Perhaps a more apples-to-apples comparison would be against my “house DAC”, an older Antelope Audio Zodiac with an expensive customized linear power supply. While not the newest technology possible today, I’ve found the Zodiac to hold its own both in terms of its sonic performance and its file processing capabilities. Interestingly, I found the Zodiac and the BorderPatrol DACs to sound almost identical in this system, with both sharing a blooming, almost billowy midrange. Again, the PS Audio DAC trumped both in terms of frequency extension and definition, and maybe edged both out in ultimate ability to retrieve tiny details.

Of course, the real advantage of the PS Audio system over both of the comparison DACs is its flexibility with regard to changing technology as well as its ability to handle the increasingly popular MQA encoded music files. These factors will likely make a big difference in many audiophiles’ purchasing decisions who are willing to pay the premium in price.

The DirectStream DAC as brought to you by the DirectStream Memory Player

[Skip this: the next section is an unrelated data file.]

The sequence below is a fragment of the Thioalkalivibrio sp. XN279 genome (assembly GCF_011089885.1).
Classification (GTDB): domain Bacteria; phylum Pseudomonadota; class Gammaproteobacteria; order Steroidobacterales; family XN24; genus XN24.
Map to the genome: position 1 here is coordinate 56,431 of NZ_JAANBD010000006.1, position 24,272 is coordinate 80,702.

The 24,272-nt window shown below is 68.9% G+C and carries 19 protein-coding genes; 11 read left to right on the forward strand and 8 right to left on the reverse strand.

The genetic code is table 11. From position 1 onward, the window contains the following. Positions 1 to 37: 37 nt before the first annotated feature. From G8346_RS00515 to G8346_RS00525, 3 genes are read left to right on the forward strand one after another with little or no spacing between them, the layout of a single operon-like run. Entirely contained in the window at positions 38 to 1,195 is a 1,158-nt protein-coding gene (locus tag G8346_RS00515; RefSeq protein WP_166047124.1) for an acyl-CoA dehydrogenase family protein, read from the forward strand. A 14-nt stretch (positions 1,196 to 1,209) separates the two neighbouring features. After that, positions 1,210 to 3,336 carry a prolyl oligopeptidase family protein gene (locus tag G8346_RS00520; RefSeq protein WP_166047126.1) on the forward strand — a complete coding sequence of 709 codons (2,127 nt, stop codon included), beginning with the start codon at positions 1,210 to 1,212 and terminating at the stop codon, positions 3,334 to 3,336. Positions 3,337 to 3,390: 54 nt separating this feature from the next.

One of the great advantages of computer audio (besides the convenience factor) is its ability to read a disc and get it right. In the case of a normal digital transport, the disc is read in real-time, with the bits flowing on to the DAC for ultimate conversion to the analog domain. The problem here is read errors: an on-the-fly reading doesn’t get everything right. If, however, a disc can be read and then re-read, a perfect bitstream can then be laid down temporarily and sent on to the DAC, albeit with a short time delay. This is exactly the approach taken by PS Audio’s DirectStream Memory Player, which in essence is the perfect hybrid between digital transport and permanent computer audio memory system, given its own internal solid state drive for temporary file storage. Another secret weapon in its arsenal is data transfer via I2S, a protocol that PS Audio claims has lower jitter (that is, sounds better) than normal coaxial or optical interfaces, and which can be accessed using an HDMI interface cable (vendor provided!) between the Memory Player and DAC. Toss in a bunch more exclusive PS Audio digital technology tidbits, and you’ve got a killer silver disc reader indeed.